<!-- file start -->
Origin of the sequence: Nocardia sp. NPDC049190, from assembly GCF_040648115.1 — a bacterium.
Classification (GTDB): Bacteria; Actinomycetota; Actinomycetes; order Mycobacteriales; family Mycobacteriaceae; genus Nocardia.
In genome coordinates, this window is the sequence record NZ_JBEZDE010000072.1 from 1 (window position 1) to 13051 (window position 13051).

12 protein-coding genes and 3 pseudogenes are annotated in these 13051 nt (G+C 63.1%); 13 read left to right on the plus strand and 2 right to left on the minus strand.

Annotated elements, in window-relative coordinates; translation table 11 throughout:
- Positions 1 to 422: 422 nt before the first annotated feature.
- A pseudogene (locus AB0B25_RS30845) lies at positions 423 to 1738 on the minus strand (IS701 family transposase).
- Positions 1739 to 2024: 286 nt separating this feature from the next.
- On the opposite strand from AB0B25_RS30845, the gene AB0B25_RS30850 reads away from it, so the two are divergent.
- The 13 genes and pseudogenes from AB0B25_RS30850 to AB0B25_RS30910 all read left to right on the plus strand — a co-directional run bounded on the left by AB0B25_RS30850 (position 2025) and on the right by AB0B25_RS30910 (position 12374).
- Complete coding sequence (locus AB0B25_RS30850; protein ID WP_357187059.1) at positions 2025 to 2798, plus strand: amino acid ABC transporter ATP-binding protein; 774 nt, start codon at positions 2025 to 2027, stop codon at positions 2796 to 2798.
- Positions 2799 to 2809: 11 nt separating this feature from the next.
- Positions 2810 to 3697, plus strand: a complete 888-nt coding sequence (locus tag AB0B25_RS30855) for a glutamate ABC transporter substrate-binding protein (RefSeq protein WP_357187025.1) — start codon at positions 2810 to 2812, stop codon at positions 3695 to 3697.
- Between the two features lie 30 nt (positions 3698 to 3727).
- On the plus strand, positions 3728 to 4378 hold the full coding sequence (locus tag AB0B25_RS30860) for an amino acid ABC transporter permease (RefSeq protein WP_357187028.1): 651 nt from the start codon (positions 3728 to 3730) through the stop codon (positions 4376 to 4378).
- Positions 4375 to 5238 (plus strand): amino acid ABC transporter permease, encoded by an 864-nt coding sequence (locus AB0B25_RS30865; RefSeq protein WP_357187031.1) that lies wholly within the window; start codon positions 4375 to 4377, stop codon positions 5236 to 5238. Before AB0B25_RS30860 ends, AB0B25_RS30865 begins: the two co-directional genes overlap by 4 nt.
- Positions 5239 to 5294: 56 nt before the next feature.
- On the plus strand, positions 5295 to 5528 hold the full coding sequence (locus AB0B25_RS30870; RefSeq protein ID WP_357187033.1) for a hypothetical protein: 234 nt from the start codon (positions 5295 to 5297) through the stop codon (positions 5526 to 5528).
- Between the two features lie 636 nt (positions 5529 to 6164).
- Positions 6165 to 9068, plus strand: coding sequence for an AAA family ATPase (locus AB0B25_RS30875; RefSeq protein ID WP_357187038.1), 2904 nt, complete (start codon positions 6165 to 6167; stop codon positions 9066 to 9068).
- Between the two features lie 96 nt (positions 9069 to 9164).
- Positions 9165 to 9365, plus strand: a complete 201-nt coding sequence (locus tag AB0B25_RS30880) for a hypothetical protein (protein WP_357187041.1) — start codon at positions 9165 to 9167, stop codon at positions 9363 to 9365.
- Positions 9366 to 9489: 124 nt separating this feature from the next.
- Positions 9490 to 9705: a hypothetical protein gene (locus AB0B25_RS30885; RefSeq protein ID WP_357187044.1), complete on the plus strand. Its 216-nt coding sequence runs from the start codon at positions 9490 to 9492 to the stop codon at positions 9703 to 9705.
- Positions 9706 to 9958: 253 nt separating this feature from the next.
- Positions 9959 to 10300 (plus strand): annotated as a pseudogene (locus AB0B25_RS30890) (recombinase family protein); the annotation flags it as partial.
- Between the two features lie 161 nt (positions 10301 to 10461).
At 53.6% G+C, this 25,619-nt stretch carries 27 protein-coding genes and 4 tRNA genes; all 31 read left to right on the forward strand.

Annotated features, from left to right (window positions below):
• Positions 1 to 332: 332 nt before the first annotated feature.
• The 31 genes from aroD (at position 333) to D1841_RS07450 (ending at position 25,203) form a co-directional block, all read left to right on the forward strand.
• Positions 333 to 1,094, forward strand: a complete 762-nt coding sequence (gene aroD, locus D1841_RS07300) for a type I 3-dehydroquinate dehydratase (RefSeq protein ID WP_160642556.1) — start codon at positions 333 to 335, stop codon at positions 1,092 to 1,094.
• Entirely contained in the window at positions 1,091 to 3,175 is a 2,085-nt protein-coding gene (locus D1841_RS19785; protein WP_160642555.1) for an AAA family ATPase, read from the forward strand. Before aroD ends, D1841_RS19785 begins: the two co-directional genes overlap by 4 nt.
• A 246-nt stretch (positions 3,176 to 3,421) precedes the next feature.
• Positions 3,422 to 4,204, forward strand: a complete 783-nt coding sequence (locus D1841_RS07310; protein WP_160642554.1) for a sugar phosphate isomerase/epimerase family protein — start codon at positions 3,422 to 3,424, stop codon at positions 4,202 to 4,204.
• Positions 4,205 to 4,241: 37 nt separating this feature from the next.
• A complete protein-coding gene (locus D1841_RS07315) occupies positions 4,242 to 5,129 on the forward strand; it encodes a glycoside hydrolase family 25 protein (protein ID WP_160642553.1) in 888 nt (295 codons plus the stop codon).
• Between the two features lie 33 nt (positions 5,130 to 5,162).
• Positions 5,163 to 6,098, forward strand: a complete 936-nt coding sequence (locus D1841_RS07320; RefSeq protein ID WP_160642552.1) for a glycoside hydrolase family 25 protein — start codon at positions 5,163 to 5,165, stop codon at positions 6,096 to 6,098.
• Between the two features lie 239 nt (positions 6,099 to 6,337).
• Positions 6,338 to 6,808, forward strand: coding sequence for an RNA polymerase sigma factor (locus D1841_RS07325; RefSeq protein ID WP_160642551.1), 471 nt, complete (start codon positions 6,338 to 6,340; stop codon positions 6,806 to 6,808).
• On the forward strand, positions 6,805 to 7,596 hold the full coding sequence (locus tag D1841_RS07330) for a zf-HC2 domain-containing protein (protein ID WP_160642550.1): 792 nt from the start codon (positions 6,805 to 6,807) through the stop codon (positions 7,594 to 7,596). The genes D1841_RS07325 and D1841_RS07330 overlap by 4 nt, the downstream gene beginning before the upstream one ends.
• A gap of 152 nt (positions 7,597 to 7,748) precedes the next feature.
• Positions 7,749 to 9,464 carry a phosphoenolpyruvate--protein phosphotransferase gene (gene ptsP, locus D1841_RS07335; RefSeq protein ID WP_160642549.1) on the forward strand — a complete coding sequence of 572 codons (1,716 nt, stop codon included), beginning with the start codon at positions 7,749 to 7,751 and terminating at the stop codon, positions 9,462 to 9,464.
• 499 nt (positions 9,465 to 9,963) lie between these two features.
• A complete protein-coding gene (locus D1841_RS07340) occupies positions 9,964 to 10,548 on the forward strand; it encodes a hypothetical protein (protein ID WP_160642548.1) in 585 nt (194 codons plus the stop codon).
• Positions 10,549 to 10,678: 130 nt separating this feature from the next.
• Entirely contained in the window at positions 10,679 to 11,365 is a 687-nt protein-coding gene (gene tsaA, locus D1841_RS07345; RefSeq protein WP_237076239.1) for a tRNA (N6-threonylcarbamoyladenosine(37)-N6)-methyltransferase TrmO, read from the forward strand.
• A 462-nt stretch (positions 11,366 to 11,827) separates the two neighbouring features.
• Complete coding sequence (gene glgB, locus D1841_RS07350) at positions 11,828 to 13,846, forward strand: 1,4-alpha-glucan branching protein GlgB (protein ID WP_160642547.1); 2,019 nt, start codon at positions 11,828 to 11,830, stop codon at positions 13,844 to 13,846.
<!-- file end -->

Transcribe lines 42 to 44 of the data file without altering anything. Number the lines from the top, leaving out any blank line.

• On the forward strand, positions 6,805 to 7,596 hold the full coding sequence (locus tag D1841_RS07330) for a zf-HC2 domain-containing protein (protein ID WP_160642550.1): 792 nt from the start codon (positions 6,805 to 6,807) through the stop codon (positions 7,594 to 7,596). The genes D1841_RS07325 and D1841_RS07330 overlap by 4 nt, the downstream gene beginning before the upstream one ends.
• A gap of 152 nt (positions 7,597 to 7,748) precedes the next feature.
• Positions 7,749 to 9,464 carry a phosphoenolpyruvate--protein phosphotransferase gene (gene ptsP, locus D1841_RS07335; RefSeq protein ID WP_160642549.1) on the forward strand — a complete coding sequence of 572 codons (1,716 nt, stop codon included), beginning with the start codon at positions 7,749 to 7,751 and terminating at the stop codon, positions 9,462 to 9,464.